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SOS-TORTURE / BURUNDI

Executive summary of Second Quartly Report 2017

2 Août 2017 , Rédigé par DDH-Burundais

 

 

 

 

SOS-TORTURE/ BURUNDI

 

Report on the situation of human rights in Burundi

April 1 to June 30, 2017

ImbonerakureMilitiamen : Authorised and unlimited Crimes  

 

July 2017

 

 

 

  1. Résumé Exécutif

 

In the second quarter of 2017, as in the previous quarter, the human rights situation was characterized by numerous human rights violations, shrinking democratic space and the use of terror for Deter or repress whatever is considered political opposition. But for the Burundian authorities, everything is fine, peace and security prevail. In this regard, on 25 April 2017, the first Vice-President of Burundi, Gaston Sindimwo, declared "  Peace is total in Burundi. It is an imaginary crisis, no displeasure to detractors. Nevertheless, there may be some incidents that can not harm national peace and national concord. Today, the crisis is behind us[1].» "The frequency and regularity of human rights violations, which continue to be perpetrated in Burundi, are in total contradiction with these speaches.

From April to June 2017, SOS-Torture recorded 169 arbitrary arrests and 5 illegal arrests, 50 violations of the right to life, 13 tortured, 20 cases of sexual violence and 5 forced disappearances. All these crimes were committed with impunity. Among those arrested, 24 are members of the National Liberation Forces (FNL), the branch led by Agathon Rwasa. Militants of the Movement for Solidarity and Democracy (MSD) and the Union for National Progress (UPRONA), wing of Charles Nditije, were also targeted..

This means that the restrictions on fundamental freedoms continue with the persecution of political opponents. On the top come the members of the FNL, the branch led by Agathon Rwasa. For various pretexts, members of the opposition parties are regularly subjected to arbitrary arrests, carried out by the police, the National Intelligence Service, and and more often by the Imbonerakure, or the collusion of the two or of the three  together. During the quarter in question, Ruyigi province was the scene of a special activism by the Imbonerakure who committed many harming acts, including acts of torture.

Fundamental freedoms are likely to be more severely reduced by the adoption of the draft law on the revision of the Criminal Code and the Code of Criminal Procedure, presented by the Minister of Justice and Attorney General on 17 May 2017, during the counsel of ministers. The aim of this project is to authorize night searches and without any judicial warrant, paving the way for arbitrariness. This will certainly create a state of exception, in fact.

If international human rights law recognizes that governments can impose certain limits on the rights of individuals in extreme circumstances when a state of emergency has been declared, particularly when a country faces a threat of exceptional gravity , It provides the limitations to avoid abuses. Therefore, measures taken under a state of emergency must meet strict conditions: they must always be limited to the strict requirements of the emergency and they must in no case be applied in a discriminatory manner.

This desire to install a state of undeclared exception is in contradiction with the speeches of the highest authorities, who affirm that peace and security reign throughout the Burundian territory.

This risk of undeclared state of emergency is reinforced by the growing importance of the Imbonerakure militia in the country's grid and population. Indeed, the Imbonerakure militia assume the prerogatives devolved to the administration and the police, and as a result commit many abuses, including the persecution of political opponents, arbitrary arrests, torture. Some of their actions, observed during this period, are likely to have serious consequences for human rights.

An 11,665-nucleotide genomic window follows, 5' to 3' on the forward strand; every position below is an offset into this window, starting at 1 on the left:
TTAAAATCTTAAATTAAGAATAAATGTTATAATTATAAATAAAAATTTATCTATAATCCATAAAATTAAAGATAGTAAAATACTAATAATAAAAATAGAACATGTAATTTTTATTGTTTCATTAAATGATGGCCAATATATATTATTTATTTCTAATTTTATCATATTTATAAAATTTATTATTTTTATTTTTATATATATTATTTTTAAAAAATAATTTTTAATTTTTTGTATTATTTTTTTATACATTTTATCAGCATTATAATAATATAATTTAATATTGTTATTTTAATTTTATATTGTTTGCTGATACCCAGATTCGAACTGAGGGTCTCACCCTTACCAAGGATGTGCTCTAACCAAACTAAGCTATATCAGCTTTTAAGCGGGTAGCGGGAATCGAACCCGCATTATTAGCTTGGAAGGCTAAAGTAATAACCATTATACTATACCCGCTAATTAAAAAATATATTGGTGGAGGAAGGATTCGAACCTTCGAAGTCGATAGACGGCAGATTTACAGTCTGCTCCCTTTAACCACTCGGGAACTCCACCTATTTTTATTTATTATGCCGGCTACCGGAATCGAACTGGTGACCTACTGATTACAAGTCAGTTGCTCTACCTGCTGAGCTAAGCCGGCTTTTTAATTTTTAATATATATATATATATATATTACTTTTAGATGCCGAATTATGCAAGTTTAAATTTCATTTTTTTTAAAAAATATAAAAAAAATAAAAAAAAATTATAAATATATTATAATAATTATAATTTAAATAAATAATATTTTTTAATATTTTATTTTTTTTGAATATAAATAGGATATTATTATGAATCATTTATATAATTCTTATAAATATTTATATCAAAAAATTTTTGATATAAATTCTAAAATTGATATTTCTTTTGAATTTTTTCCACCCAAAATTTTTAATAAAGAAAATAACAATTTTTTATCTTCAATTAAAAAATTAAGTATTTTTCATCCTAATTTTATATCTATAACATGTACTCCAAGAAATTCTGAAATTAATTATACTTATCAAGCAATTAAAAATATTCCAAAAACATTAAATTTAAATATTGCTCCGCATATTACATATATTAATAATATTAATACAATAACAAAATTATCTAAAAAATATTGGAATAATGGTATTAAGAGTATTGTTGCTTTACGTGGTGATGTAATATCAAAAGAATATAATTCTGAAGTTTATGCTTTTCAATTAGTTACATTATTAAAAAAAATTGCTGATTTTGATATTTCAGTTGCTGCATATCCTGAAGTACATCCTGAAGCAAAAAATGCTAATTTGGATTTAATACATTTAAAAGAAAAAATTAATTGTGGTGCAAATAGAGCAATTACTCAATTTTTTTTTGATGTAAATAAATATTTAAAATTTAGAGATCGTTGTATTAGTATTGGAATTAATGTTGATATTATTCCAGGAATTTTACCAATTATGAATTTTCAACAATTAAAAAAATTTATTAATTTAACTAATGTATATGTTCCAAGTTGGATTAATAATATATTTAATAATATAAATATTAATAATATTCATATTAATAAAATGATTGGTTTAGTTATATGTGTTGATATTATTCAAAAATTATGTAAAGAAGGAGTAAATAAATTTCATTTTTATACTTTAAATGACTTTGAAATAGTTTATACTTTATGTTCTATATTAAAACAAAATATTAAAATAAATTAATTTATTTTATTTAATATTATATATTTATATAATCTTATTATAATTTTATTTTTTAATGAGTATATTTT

At a gathering to celebrate the New Year in Ntega commune, Kirundo province, Imbonerakure singers incited rape of opposition girls and women to give birth to Imbonerakure . "Tera inda abakeba bavyare imbonerakure", which translates as "impregnant  girls and women of the opposition so that they give birth to imbonerakure". The video taken on this occasion circulated on social networks and provoked many reactions, including the authorities of Burundi and the ruling party.

Initially, the authorities claimed that it was roomers, also assuring that these images were old. Finally, CNDD-FDD confirmed the authenticity of this video, in a statement published on April 5, 2017, indicating that the video showed young people in Ntega who met to exchange the vows of 2017. According to this communiqué, this video Song is inconsistent with the mores and ideology of the CNDD-FDD. He condemned this discrepancy in language and said that the Disciplinary Committee was already working to determine responsibility for the punishment of the guilty parties[2]. However, since these calls for rape constituted crimes under Burundian law and international criminal law, the judicial authorities should have seized them, which until now has not been done.Other information received indicates that paramilitary Imbonerakure training has increased in various provinces of the country, more specifically in Cibitoke, Makamba and Rutana. In Cibitoke, training has taken place since March 2017, in all the municipalities of the province of Cibitoke. To avoid information leakage, these drives were moved to the forests of Mabayi and Bukinanyana as well as in the Jimbi afforestation in Murwi commune[3]. In these sites, around 1,000 young militia are gathered. The training would be demobilized from the CNDD FDD as well as military and police officers from this former rebellion. The announced aim of these training sessions is to prepare these Imbonerakure to defend the country in the event of attack by rebel groups, because according to the trainers, the military are not all reliable. The training of these militiamen would be supervised by officer Joseph Mathias Niyonzima, nicknamed Kazungu, regularly quoted in serious violations of human rights. Some of these militiamen were deployed in the Democratic Republic of Congo in the Sange grouping. There are reports of ambushes on the roads of Gatumba and Gihanga in the west of the country, which would be strained by these Imbonerakure militiamen.